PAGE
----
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Public Support of Afghan War Drops Sharply

At the same time that the US and NATO are explicitly setting the end date in Afghanistan later and later into the decade, a new poll from Quinnipiac shows that public support for the war has completely collapsed. A majority of Americans now opposed continued involvement in Afghanistan. The ideological lines on this issue are interesting:

American voters say 50 – 44 percent that the U.S. should not be involved in Afghanistan, the first time the independent Quinnipiac (KWIN-uh-pe-ack) University poll finds more voters opposed to the war. This compares to a September 9 survey in which voters said 49 – 41 percent that the U.S. was doing the right thing in Afghanistan.

Support for President Barack Obama’s policy in Afghanistan turns the political landscape upside down. Democrats say 62 – 33 percent the United States should not be there, even though they strongly support President Obama heavily on virtually all other issues. Republicans, who oppose Obama on most issues, back the war 64 – 31 percent. Independent voters say 54 – 40 percent the United States should not be in Afghanistan.

Military families are divided, as 49 percent believe the U.S. is doing the right thing in Afghanistan while 47 percent say the U.S. should not be involved.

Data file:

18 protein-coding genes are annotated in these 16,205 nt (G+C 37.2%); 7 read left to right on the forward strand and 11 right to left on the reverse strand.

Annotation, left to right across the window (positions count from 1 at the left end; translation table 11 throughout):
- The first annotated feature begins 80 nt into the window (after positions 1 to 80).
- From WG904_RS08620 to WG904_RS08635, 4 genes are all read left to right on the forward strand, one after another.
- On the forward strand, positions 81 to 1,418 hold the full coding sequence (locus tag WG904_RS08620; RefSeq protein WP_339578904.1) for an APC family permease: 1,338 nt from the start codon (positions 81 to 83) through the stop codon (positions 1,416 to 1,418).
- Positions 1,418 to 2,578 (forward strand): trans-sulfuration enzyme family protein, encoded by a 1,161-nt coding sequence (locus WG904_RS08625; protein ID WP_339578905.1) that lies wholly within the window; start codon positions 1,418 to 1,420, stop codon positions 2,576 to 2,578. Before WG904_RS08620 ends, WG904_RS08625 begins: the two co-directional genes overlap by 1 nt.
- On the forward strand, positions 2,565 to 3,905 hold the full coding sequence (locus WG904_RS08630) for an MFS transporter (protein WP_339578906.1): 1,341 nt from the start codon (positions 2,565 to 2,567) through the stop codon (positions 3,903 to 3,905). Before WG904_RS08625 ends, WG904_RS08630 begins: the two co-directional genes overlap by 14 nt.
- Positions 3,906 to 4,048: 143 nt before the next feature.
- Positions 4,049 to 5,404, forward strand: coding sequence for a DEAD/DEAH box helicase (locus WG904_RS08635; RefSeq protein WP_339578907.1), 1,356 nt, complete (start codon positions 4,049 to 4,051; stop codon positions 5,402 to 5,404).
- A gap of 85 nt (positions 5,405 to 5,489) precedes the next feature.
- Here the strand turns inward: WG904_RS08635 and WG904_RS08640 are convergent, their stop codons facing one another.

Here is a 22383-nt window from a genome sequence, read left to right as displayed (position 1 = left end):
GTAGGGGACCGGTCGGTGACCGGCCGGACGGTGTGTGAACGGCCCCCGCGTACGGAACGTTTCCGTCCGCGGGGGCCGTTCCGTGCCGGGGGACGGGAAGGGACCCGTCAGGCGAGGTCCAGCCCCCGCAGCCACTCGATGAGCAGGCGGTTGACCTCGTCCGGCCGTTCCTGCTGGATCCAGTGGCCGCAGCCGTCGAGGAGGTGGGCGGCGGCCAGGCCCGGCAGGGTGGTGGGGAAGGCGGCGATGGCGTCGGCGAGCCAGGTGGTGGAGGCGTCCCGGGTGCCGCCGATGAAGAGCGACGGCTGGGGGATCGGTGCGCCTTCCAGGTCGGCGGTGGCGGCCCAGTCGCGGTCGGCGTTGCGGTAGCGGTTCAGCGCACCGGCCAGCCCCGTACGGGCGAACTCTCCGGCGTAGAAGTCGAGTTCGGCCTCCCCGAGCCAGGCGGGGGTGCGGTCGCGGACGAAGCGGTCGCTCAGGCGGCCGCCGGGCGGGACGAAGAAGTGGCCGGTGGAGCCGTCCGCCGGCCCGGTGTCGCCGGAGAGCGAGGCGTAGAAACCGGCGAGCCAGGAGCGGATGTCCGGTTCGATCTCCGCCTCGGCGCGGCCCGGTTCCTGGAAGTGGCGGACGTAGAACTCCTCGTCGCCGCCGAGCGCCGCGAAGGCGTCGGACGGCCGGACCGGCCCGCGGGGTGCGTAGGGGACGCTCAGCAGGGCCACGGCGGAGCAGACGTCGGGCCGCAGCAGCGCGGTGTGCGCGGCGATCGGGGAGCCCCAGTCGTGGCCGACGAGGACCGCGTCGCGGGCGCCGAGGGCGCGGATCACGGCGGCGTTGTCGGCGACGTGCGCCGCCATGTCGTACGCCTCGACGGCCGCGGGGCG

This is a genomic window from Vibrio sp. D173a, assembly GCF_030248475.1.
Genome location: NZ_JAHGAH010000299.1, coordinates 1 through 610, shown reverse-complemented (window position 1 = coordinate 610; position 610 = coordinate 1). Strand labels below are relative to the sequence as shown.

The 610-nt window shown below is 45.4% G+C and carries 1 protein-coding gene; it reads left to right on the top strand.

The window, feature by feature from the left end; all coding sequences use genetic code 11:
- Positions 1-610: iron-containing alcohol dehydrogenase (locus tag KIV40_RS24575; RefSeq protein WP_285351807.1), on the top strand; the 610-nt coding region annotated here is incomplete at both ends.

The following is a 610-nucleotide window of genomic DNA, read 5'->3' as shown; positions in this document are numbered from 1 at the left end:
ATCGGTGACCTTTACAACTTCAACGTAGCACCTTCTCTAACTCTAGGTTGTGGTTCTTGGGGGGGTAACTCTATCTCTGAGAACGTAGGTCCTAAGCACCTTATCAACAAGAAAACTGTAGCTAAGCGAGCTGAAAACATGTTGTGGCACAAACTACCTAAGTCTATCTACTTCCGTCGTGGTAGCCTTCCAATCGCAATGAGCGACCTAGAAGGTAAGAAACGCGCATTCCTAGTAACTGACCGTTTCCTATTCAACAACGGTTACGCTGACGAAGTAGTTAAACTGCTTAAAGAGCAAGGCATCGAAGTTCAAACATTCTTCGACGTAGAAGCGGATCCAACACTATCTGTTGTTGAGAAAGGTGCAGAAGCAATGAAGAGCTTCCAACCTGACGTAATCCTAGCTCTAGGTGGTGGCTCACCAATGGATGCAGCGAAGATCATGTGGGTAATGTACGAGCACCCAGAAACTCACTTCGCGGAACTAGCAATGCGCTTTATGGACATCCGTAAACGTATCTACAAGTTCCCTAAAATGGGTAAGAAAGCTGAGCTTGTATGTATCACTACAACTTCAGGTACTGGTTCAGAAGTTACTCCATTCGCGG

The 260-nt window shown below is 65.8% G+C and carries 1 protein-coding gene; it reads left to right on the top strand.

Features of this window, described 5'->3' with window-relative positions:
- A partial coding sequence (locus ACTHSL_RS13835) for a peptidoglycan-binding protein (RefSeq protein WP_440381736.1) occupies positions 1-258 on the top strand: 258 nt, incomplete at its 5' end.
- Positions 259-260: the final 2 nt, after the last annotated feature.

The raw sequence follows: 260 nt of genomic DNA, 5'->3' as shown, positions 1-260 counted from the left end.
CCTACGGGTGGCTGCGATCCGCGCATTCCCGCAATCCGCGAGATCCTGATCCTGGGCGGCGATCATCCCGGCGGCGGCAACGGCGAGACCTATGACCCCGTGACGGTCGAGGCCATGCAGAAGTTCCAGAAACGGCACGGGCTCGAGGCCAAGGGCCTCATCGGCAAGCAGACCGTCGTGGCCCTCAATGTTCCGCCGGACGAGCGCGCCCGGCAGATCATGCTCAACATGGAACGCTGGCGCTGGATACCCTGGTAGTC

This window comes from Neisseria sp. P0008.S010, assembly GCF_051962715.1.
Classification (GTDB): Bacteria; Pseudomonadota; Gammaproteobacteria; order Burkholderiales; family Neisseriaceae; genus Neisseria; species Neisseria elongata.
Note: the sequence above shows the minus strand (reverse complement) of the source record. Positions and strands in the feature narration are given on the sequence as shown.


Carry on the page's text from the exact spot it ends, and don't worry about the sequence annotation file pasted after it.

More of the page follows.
“President Barack Obama is in somewhat of a tenuous position politically on the Afghan war. If Republicans should desert him, he’d find himself with a very unpopular war on his hands,” said Brown.

It’s telling how split military families are on the issue.

Considering that the Minority Leader of the Senate has as his primary priority to make Barack Obama a one-term President, I can’t imagine he and the rest of the party isn’t thinking along these lines, to criticize the President’s handling of the war and leaving him with no allies for the policy. This is very dangerous territory for the President.

Meanwhile, David Petraeus, who sharply criticized Hamid Karzai’s denouncement of night raids and the aggressive military presence he’s ushered into the country, met with Karzai and got him to reluctantly endorse the night raids. I’m sure that involved no threats or promises whatsoever. The night raids have engendered anger from the Afghan public, whose opinion of the war is tracking downward much like the American public.

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David Dayen

David Dayen